We hide in the darkness and run from the light.

It’s time to tell the truth.

July 22, 2017

 

 

NEIGHBORS


NEIGHBORS

There is something odd about my neighbor,

I guess she’s under some kind of stress.

She stares without seeing,

And plays with the buttons on her dress.

She avoids attention, even light from the sun,

And I would swear she’s packing a gun.

She sits across the aisle from me,

Trying to ignore the things she sees.

A man stands at a corner waiting for our bus,

He is tired, hungry, defeated, just like us.

After days of searching , there’s still no work,

He’s just a fraction away from going berserk.

How can he survive if he’s living on pride?

Will he find a place to live safely outside?

A group of teens climbs aboard, boisterous and loud,

I wonder if one will escape the tenement and return rich and proud.

They threaten the homeless man.

He might have money stashed in a can.

They threaten the woman as she pretends to read,

Telling her they want her to meet their needs.

They laugh and suggest they could have fun,

Not noticing her hand touching her gun.

They turn their attention finally to me.

I was watching and waiting, it had to be.

Survival of the fittest, or the ones with most greed,

Somebody’s angels, or someone’s bad seed.

There is little to distinguish between me and my brother,

Hell will claim one, and heaven will get the other.

July 21, 2017berserk

  THE AIR LEAVES WITH YOU


 

When you exit the room all the air leaves with you,

And the world is not the same.

I still hear your voice.

I continue to call your name.

Time hesitates, suspended in air,

I’m confused and lost, without you there.

The world is bleak within my sight.

There is no color just black and white.

I gasp, I choke,

 Clocks have stopped in mid-stroke.

Where is love without you near?

And where is music for my ears?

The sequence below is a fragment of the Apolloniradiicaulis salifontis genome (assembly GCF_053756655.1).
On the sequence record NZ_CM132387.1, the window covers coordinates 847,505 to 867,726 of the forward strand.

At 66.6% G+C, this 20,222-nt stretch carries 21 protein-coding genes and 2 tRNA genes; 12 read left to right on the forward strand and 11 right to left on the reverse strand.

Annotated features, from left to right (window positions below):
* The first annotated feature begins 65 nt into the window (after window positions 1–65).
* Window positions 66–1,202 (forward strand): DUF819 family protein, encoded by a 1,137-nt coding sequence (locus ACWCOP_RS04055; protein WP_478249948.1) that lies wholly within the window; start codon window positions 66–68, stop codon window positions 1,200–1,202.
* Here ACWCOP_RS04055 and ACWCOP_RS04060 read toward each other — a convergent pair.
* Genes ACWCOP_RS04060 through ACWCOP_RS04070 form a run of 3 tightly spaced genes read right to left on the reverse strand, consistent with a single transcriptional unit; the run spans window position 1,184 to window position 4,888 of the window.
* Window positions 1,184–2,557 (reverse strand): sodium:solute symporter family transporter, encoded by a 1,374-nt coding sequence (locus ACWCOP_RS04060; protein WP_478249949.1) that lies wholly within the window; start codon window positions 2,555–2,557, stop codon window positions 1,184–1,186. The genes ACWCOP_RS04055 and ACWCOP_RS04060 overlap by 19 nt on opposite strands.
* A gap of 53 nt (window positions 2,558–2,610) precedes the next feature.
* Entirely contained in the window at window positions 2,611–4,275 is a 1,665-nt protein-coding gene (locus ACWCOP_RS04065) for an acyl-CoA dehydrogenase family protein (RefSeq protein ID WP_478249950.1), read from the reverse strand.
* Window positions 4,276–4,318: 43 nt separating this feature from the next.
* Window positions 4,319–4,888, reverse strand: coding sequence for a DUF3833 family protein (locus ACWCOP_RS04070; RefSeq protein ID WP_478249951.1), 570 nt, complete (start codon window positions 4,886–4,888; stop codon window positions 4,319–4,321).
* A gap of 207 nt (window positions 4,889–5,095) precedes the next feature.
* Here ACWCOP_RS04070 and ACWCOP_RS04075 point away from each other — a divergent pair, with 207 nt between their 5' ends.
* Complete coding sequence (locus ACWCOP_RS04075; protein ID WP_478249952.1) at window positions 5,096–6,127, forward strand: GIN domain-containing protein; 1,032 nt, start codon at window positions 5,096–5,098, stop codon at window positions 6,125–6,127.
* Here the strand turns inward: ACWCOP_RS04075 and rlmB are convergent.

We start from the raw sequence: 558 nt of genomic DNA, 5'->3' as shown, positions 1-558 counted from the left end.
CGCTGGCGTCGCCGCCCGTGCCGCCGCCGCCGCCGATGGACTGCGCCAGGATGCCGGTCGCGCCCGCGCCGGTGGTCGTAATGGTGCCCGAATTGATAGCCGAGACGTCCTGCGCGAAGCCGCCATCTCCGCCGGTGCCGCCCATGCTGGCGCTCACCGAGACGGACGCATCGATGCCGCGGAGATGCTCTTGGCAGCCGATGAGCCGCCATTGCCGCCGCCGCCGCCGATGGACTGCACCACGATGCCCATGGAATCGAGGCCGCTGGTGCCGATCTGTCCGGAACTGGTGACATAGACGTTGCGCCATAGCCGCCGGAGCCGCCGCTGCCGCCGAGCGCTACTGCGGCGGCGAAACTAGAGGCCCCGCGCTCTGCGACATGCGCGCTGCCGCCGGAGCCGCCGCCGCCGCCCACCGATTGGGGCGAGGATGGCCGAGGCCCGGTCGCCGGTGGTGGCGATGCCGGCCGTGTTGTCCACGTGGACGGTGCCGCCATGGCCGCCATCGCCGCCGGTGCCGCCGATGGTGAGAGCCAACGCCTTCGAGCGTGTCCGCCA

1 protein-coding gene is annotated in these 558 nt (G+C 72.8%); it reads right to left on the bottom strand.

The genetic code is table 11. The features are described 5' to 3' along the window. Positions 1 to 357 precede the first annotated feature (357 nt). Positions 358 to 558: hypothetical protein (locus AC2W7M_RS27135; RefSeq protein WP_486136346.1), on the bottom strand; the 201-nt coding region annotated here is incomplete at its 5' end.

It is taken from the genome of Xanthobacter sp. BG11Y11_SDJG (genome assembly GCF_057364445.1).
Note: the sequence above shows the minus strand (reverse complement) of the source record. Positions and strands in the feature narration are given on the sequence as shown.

Nothing is the same as it needs to be.

Please come home and bring air to breathe.

july 21, 2017

 

 

 

 

 

The Air I Breathe


 

THE AIR LEAVES WITH YOU

When you exit the room all the air leaves with you,

And the world is not the same.

I still hear your voice.

I continue to call your name.

Time hesitates, suspended in air,

I’m confused and lost, without you there.

The world is bleak within my sight.

There is no color just black and white.

I gasp, I choke,

 Clocks have stopped in mid-stroke.

Where is love without you near?

And where is music for my ears?

Nothing is the same as it needs to be.

Come home, my love, and bring air to me.

July 21, 2017

 

 

 

clocks,

 

 

SHE STOMPS HER FEET


She yells sometimes and often cries.

It’s easy to see anger in her eyes.

She stomps her feet when she doesn’t

Get her way.

It happens frequently, almost every day.

After a nap, she’s good as gold.

A beautiful angel, she’s a two year old.

7/21/17

CHOICES


 WHICH CHOICE SHOULD I MAKE?

 

I’m not crazy even though you disagree.

I’m simply a man wanting justice, for people like me.

This world is full of lonely people ready to explode

They carry heavy burdens and they need to unload.

Just because I got angry when you killed the cat.

Life to me is precious. What do you think about that?

“Animals are just creatures”, you said once or twice.

Some should be burned alive, the others frozen in ice.

You called my mom a slut right in front of her face,

I love my mom. Your remark was way out of place.

My blood was boiling, your tongue had no control,

Yet you continued talking, words that were cruel and cold.

You laughed, “There’s no reason for her to live.”

We had both watched a bag lady pull children from a fire,

Without concern for her own life, she didn’t stop to enquire,

What color, social group, language they spoke,

They were children, worthy of rescue from the blazing pyre.